Nina Miglionico

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Nina Miglionico speaks to a Zeta Phi Beta gathering in an undated photograph from the Birmingham World. courtesy BPL Archives
Nina Miglionico speaks to a Zeta Phi Beta gathering in an undated photograph from the Birmingham World. courtesy BPL Archives

Nina Miglionico (born September 14, 1913 in Birmingham; died May 6, 2009 in Birmingham) was a pioneering lawyer and best prices on brand cialis politician, the first woman elected to serve the City of best levitra Birmingham, which she did for 22 years in the City Council, with a four-year stint as Council President. She continued to serve the city as a civic leader until her death.

Miglionico's political career was marked by conviction and remarkable courage as she promoted a vision of the city that was actively opposed by violent members of the community during the city's painful emergence from segregation.

Nina was the daughter of Joseph Marion and Marianna Miglionico. She attended Woodlawn High School and contributed pen and ink drawings to www.communitythriftsf.org the whalewatchingsydney.com.au Woodlog yearbook. After graduating in 1930, she went on to the University of Alabama, earning her degree from the Alabama School of Law in 1936. Failing to get an offer from an established firm, she opened her own practice. She is thought to be the he first woman in Alabama to have established her own firm.

Miglionico as a high school senior. courtesy BPL Archives
Miglionico as a high school senior. courtesy BPL Archives

In 1958 she took up the presidency of the National Association of www.golftorremirona.com Women Lawyers, and, soon later, was appointed by President Kennedy to serve on the Presidential Commission on the Status of Women. That year she entered a race for a seat on the state legislature, but dropped out before the election.

In 1963 she ran for a seat on the newly-established Birmingham City Council. She earned a place in the run-off ballot and campaigned against organized opposition from the Ku Klux Klan and White Citizens Council who faulted her support for integration and viagra viagra online reconciliation and vilified her Catholicism and Italian ethnicity. She won the seat, however, and became the first woman elected to the city's government.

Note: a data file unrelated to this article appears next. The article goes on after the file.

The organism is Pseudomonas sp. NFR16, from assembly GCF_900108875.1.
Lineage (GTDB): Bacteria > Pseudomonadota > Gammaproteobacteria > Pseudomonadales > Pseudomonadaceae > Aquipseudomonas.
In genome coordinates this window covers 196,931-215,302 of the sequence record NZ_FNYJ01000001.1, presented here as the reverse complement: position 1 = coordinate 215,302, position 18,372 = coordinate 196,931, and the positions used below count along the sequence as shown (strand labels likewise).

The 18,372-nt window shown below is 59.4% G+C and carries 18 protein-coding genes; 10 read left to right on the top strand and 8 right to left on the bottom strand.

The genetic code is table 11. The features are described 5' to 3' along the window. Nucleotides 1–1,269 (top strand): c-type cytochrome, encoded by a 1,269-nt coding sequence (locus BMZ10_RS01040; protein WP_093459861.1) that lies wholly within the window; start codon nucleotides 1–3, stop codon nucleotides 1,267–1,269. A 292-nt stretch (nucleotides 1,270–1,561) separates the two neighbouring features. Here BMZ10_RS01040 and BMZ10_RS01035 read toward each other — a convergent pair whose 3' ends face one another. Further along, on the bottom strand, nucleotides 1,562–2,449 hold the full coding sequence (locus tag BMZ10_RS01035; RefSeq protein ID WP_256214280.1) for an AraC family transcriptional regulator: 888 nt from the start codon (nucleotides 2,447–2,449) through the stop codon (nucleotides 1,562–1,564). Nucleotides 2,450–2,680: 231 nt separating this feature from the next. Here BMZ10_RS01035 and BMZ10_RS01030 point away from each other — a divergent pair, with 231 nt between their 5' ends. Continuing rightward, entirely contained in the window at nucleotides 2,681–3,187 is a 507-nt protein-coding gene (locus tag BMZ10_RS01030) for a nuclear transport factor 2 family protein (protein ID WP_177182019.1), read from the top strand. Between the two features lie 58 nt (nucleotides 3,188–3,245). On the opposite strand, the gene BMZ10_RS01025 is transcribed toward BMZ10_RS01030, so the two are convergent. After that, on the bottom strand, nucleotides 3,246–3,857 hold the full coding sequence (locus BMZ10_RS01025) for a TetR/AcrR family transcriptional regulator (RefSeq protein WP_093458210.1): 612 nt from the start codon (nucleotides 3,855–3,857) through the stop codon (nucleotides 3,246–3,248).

Miglionico and other members of the City Council deliver the oath of office in November 1969.
Miglionico and other members of the City Council deliver the http://www.gorillawebstudio.com/how-t-get-viagra oath of office in November 1969.

In the spring of 1965, shortly before her re-election to a second term, Miglionico's father discovered a bomb consisting of 38 sticks of dynamite on the front porch of their home on Essex Road. Undaunted, she continued to serve the city through a total of levitra no prescription canada six terms on try it discount viagra india the council, earning loyal supporters while remaining a target of extremists. As late as 1974 her front yard was defaced by burning crosses.

That same year she ran as a Democratic candidate for U. S. Congress, failing to the best place cialis online shop defeat incumbent John Buchanan. She returned to the practice of law in partnership with Samuel Rumore, Jr.

From 1978 to 1981 Miglionico presided over the City Council and remained in office until 1985, when she retired from electoral politics.

In 1979, Miglionico was appointed by Governor Fob James to a 16-member working party that drafted a proposed state constitution that was approved by the state legislature in 1983. The Alabama Supreme Court, however, ruled that the idea of replacing the entire 1901 constitution by amendment was itself unconstitutional.

In 1985, while president of the Birmingham Park and Recreation Board she supported the idea of letting another city build a new stadium for the Birmingham Barons rather than have Birmingham continue to fund amenities that serve the entire region.

In June 1999, a resolution to dedicate the spitlerinc.com city's Multimodal Transportation Center on Morris Avenue as "Nina Station" in recognition of her achievements was submitted and withdrawn without a vote.

In July 2006, fellow former Councilor John Katopodis proposed renaming Caldwell Park for her. The Park and Recreation Board told Katapodis that only the City Council has the authority to rename the park. Seeking to dispel the dispute over Caldwell Park, the then-Jefferson County Commission President Larry Langford proposed honoring Miglionico by naming a newly proposed literacy center for her.

She was inducted into the Birmingham Gallery of Distinguished Citizens in 2008. In April 2009 the City Council approved a proposal to http://www.restlos-leben.net/viagra-for-women name the downtown Multimodal Center for her. Miglionico died at Trinity Medical Center after suffering a fall at her home. She is buried at Elmwood Cemetery.

Miglionico was inducted into the Alabama Women's Hall of levitra endurance'>levitra endurance Fame and Alabama Lawyers Hall of Fame in 2012.

[edit] References

  • Ramsey, LaVerne D. (1995) "Nina Miglionico: Lawyer/Politician" in M. Abigail Toffel, ed. Women Who Made a Difference in Alabama. Birmingham: League of Women Voters of Greater Birmingham.
  • Kelly, Mark (March 24, 2005) "Civic Visionary: The long service of "Miss Nina" Miglionico" Birmingham Weekly
  • Bryant, Joseph D. (July 10, 2006) "Rename Caldwell Park, ex-councilman says." Birmingham News
  • Bryant, Joseph (May 6, 2009) "Birmingham political pioneer Nina Miglionico has died at 95." Birmingham News
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